First of all, anyone who didn’t enjoy watching New England’s Bill Belichick finally having to coach without a quarterback — somewhere Joe Philbin stopped cleaning a locker Sunday to smile — didn’t fully enjoy this game.
Second of all, anyone who didn’t also relish officially knocking the Patriots out of the playoffs for the second time in two decades — meaning in a timeline of six fired Dolphins coaches and 20 failed quarterbacks — doesn’t appreciate the long, long, (long) arc of payback. OK, minor payback considering the pain. But you take what you get.
Finally, 40 carries for 250 rushing yards?
Where did these Sons of Larry Csonka come from?
You knew the Patriots offense was bad entering Sunday. But the Dolphins made Belichick’s defense look sick, too. They didn’t just hold New England’s offense without a touchdown. They went all medieval on Belichick’s defensive pride and joy.
“I have to coach better, we have to play better, we have to tackle better — a combination of all those things,” Belichick said after Sunday’s 22-12 loss to the Dolphins (9-5). “Certainly we have to do a better job of tackling.”
That quote’s directly from the playbook of Cam Cameron, Philbin, Adam Gase and all the other Dolphins coaches who passed quickly through town in good part because of Belichick and Tom Brady.
“Miami was just better than we were today, and that’s the bottom line,” Belichick said.
Didn’t Dave Wannstedt say that after a Patriots win in 2004?
OK, let’s be honest: This was positively awful football for much of the day. Mistake-filled. Stone Age by necessity. The best pass of the day was thrown by Dolphins punter Matt Haack on a fake punt — and even that was called back by a penalty.
So let’s not dabble in any over-praising of, say, rookie quarterback Tua Tagovailoa. There will be a time for praising him if he develops into what this franchise believes. He only did what was asked Sunday. He won the game despite his top two receivers, Devante Parker and Mike Gesicki, out with injuries.
That’s a quarterback’s prime job. Winning. And he did it. But he did it primarily by handing off like Tyler Thigpen or Sage Rosenfels. For a while, even Tagovailoa thought he might have made the big mistake when attempting to throw.
The Dolphins drove the ball down 95 yards on their second possession to the New England 2. Tua was great in completing all six attempts. But then, while being hit, he threw an interception.
“The whole first half I was dreading that was my fault,” he said. “We had points there and I forced it.”
New England led, 6-0, at half. It was Ambien for football fans. But then the Dolphins ran the ball eight of nine plays for 62 yards to open the second half. Running back Salvon Ahmed (23 carries, 122 yards) took the final carry for a 1-yard touchdown.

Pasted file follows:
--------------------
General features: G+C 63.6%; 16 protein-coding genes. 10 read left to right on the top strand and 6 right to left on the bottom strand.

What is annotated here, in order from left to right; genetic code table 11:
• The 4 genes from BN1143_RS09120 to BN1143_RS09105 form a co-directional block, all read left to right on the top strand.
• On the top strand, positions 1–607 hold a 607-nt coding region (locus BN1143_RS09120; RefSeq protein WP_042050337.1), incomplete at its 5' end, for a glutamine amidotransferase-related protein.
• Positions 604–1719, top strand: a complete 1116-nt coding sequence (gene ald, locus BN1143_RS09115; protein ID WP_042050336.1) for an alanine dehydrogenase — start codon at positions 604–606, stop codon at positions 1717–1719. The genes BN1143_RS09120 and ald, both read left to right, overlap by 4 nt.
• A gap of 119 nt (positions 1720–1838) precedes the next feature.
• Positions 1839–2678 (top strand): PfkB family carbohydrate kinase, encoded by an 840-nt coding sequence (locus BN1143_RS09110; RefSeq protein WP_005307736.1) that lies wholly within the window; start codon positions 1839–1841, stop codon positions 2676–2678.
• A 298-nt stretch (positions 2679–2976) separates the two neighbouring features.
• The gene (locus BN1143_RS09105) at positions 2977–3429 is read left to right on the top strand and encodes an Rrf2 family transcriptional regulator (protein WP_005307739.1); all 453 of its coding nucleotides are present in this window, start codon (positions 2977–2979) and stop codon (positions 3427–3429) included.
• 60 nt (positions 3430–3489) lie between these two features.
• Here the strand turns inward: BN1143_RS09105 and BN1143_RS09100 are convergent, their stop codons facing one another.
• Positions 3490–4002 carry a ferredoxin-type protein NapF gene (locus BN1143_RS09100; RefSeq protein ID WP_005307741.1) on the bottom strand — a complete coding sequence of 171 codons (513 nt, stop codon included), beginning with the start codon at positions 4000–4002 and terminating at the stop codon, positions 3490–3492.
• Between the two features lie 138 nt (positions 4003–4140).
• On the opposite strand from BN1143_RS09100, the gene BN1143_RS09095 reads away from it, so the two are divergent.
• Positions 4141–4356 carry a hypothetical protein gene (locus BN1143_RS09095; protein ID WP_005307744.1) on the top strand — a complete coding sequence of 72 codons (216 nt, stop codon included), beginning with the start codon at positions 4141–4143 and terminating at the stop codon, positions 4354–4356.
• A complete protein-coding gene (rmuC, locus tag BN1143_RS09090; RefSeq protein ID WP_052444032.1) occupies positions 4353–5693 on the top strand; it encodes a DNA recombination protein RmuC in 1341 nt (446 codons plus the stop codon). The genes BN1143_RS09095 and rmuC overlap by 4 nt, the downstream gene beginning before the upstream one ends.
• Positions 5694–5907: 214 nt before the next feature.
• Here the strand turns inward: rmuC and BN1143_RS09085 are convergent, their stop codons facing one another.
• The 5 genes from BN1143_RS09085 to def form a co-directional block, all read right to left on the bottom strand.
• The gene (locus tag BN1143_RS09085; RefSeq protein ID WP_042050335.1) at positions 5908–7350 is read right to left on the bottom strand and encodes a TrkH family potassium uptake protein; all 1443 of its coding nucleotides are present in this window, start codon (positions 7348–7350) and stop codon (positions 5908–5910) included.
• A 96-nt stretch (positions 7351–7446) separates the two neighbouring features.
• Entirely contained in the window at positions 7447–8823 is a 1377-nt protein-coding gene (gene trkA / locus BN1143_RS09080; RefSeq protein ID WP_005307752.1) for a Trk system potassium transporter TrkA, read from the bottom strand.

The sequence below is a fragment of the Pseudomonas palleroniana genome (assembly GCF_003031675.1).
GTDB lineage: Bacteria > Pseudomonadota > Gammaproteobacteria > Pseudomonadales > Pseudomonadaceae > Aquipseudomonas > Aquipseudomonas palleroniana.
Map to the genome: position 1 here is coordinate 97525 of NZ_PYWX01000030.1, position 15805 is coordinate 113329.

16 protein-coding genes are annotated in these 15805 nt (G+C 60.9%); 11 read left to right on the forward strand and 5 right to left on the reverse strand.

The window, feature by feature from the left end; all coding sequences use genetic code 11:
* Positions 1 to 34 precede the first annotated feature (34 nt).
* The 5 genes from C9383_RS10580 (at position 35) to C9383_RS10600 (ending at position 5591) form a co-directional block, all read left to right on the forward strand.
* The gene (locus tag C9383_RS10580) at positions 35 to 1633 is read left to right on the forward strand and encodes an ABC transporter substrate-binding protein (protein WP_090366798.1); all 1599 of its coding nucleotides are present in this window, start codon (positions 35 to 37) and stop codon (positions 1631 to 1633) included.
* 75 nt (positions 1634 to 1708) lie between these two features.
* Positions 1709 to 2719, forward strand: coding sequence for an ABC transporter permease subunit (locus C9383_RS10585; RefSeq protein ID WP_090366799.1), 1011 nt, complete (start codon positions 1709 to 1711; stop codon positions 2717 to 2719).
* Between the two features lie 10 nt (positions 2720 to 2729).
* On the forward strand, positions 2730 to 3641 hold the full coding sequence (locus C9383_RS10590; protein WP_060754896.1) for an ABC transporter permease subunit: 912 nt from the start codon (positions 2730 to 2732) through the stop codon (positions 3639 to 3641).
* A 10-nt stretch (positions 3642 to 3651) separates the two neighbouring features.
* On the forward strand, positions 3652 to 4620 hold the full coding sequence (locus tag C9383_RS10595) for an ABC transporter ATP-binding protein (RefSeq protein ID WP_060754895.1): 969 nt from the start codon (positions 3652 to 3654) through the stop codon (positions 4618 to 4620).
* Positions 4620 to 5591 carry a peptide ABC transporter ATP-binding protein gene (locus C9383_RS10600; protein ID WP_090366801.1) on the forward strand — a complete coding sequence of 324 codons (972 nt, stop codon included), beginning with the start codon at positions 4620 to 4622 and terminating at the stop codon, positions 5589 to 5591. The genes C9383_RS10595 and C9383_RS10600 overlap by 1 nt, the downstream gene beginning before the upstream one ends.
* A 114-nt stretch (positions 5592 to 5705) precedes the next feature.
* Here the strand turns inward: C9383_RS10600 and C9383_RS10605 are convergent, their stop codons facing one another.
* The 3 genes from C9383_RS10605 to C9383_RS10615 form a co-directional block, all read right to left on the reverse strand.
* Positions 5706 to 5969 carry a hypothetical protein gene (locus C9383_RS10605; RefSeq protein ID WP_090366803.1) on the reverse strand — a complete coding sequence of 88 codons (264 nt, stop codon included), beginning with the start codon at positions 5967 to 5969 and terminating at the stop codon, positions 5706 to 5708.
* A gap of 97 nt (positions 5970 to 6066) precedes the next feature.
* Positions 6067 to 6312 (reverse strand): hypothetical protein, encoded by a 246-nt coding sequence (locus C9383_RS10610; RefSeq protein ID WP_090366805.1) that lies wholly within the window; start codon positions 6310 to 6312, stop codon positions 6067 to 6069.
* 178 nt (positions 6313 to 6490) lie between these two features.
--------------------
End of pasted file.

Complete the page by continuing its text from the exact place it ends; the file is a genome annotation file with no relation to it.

From there, it was on. The beatdown. The bloodying of the bully. But just as importantly for the Dolphins it was the progression of this offensive line into a unit capable of taking over a game. You hadn’t seen that before. A one-game outlier or sign of more to come?
“We executed,” Brian Flores said. “We should be proud of ourselves. That’s a well-coached team over there. We played well today.”
Don’t dismiss this stat, too: The Dolphins started 10 rookies Sunday. Some of that was due to offensive injury, some evidently to match-up decisions like safety Brandon Jones (who made another big play, forcing a fumble).
While the season’s story is the Dolphins and the playoffs, the bigger script remains about roster development. And improvement. In the opener against the Patriots, the Dolphins ran 27 times for 82 yards — a 3.2-yard average. They entered Sunday ranked last in the NFL at 3.6 yards per carry.
They had a 6-yard rushing average against New England. Did they play that much better? Are the Patriots that much worse?
Also in the first meeting, the Patriots rushed for 217 yards against this Dolphins defense. Newton ran for 75 yards and two touchdowns and Patriots fans were giddy that Brady wouldn’t be missed.
On Sunday, the Dolphins gave up yards — New England averaged 5.3 a carry — but never gave up a touchdown. And Newton? Well, New England didn’t add to its league-worst eight touchdown passes.
“We made some adjustments,” defensive tackle Christian Wilkins said.
Here’s the adjustment: The Dolphins continue down the playoff path while the Patriots are done. Hollywood does reversal-of-fortune films like this all the time. The Dolphins are the better team. The Patriots? Belichick goes to look for a quarterback like six failed Dolphins coaches once did. You’re allowed a smug smile.